This summer, I made the switch from working in the startup ecosystem of Silicon Valley to working with TheVentury as a student intern here in Vienna. As weeks go by, see what similar trends I’ve been able to find here:

 

Silicon Valley to Vienna

 

My name is Sean Moakley, I am a 20-year-old student at Santa Clara University, and I come from Eden Prairie, Minnesota. Like many university students, I don’t really know as much as I pretend to, but I can tell you one thing is certain: I want to work with entrepreneurs. Despite working with two (and onto my third) startups and living in Silicon Valley, I still can’t begin to understand what that really means.

One thing has become crystal in my eyes, however: Founders are far more than enthusiastic programmers. They are some of the most amazing people you will ever meet.

Endless hours of stress, ideas, breakthroughs, mistakes, and pitches. Mostly fueled by Philz coffee. You’d do anything for your startup, and you treat it like your child, because it is. According to Forbes, nine out of ten startups fail, and in a place like Silicon Valley, it’s as cutthroat as it gets. Founders dedicate their nights, their weekends, their very lives and souls to their work to even have a chance to be in that 10%. Why? Why push yourself to such limits when there’s virtually no chance you are starting “the next Uber of” your idea?

Because everyone, like me, wants to be involved. From angels and VCs to naive students such as myself, we all want a piece, and we are all involved in the ecosystem. Working in Redwood City, CA last summer exposed me to more than a hundred startups all working out of one fully furnished ecosystem. Don’t imagine an Erlich Bachman-esque “I own 10% of that but you can stay here” situation; rather, we gave the space, the connections, the coaching, and sometimes the money that our companies needed to succeed. It was one nice big happy family.

 

Many startups spend some early days away from their mom’s garage and in an incubator, although it’s usually a bit better furnished than Erlich Bachman’s living room.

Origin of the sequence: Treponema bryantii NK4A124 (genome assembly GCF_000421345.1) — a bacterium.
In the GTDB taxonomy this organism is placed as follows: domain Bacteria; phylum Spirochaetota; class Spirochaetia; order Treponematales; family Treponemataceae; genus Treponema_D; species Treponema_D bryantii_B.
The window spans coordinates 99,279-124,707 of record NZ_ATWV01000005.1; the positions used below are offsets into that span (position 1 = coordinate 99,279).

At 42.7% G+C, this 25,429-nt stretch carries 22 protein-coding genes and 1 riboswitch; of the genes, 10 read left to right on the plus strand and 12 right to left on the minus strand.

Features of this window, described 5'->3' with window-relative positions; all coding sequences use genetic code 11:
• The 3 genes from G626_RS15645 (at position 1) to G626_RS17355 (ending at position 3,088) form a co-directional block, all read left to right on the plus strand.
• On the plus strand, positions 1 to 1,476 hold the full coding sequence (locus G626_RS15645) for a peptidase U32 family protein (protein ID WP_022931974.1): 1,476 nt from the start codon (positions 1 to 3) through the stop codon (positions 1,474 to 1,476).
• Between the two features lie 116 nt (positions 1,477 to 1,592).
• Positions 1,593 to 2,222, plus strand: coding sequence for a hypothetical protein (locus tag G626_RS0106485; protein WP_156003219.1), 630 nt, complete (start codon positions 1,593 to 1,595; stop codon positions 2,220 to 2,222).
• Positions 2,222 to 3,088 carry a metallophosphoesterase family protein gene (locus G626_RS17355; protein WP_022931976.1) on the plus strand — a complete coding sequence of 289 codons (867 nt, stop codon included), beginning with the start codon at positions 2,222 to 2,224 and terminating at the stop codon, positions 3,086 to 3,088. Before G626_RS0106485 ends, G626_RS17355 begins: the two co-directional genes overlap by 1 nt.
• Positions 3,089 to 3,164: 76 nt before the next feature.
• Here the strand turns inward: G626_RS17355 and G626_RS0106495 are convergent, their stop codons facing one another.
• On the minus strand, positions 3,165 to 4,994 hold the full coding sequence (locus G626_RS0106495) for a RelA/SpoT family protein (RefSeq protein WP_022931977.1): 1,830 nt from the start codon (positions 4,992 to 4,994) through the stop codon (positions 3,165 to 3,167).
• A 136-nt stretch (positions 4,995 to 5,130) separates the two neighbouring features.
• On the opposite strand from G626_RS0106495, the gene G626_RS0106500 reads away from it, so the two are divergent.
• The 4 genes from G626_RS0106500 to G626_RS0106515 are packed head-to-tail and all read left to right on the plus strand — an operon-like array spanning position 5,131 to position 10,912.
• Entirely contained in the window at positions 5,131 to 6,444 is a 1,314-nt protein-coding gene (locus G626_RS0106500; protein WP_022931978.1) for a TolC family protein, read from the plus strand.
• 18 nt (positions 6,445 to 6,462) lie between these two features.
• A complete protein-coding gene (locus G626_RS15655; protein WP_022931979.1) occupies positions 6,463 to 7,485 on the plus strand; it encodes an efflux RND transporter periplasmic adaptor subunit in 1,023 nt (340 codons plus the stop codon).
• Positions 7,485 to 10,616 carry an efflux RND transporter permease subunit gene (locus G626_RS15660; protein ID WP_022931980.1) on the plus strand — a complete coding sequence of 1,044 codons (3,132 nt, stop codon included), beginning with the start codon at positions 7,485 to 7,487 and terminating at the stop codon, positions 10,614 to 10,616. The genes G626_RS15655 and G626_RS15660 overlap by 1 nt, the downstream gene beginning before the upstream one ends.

Once you left the building though, we had serious competitors. Every co-working space, incubator, and accelerator were constantly hunting for the brightest and best ideas and founders out there. And just like a team giving its tenth pitch to its tenth VC board, we all wanted an edge. Just being able to say that a Paypal or a Lyft or a Flexport worked out of your desk space, that you helped them reach where they are now, that you saw potential and invested before everyone else… it all creates an immense amount of pride and hype.

This past summer, even as a lowly intern, I got to help these innovators I had come to admire. The time I spent among these entrepreneurs who spoke about their ideas like they would about a newborn child or their significant other, helped me realize the nearly unfathomable amount of passion and drive they have. Some of the most incredible people in Silicon Valley have names you’ve never heard before. And I was able to help connect startups with the mentors, investors, and corporate partners that they need to mold their idea into something great. It’s the ecosystem that developed stars of yesterday and today and is developing the stars of tomorrow–the picture of Silicon Valley.

 

This handbook identifies and explores a lot of the characteristics and trends that truly make Silicon Valley global. My mission is to see how they apply here as well.

 

Yet it’s not just Silicon Valley, hallowed as it may be. People like this are all over the world.

The end of the Summer came quickly, and soon enough I was on my way to Vienna, Austria for five months. World travel is another passion of mine; I’ve spent time volunteering in Central America, exploring in Italy, and studying in Australia, to name a few of my favorite experiences. While I’ll spend plenty of time traveling and exposing myself to new cultures, I want to be immersed in the startup culture here more than anything.

And so I find myself interning here with TheVentury, eager to find that passion, desire, and drive in a new environment. A host of questions immediately come to my mind: What innovation is there to find in this cultural melting pot of a city, the most dense and diverse in an unbelievably stunning and mountainous country? What is all the rage in Vienna? Does Fintech, VR/AR, Sustainability, Chatbot, or AI receive the majority of funding? How profitable is a “successful” startup here? Exactly how much venture funding is there to be found in Vienna? I’ve got homework to do.

 

TheVentury Office, Vienna
TheVentury Office, Vienna

 

Over the next few weeks I’ll gather every bit of information I can about the startup ecosystem here in Austria. As Vienna is truly in the center of Europe, it’ll be interesting to learn how it functions as a melting pot of ideas. While  the entrepreneurial environment here is certainly far smaller than in Berlin or London, I can also guarantee that this charming “town” of almost 2 million people has more than just a rich history: It has the right aspirations to help create the next big thing.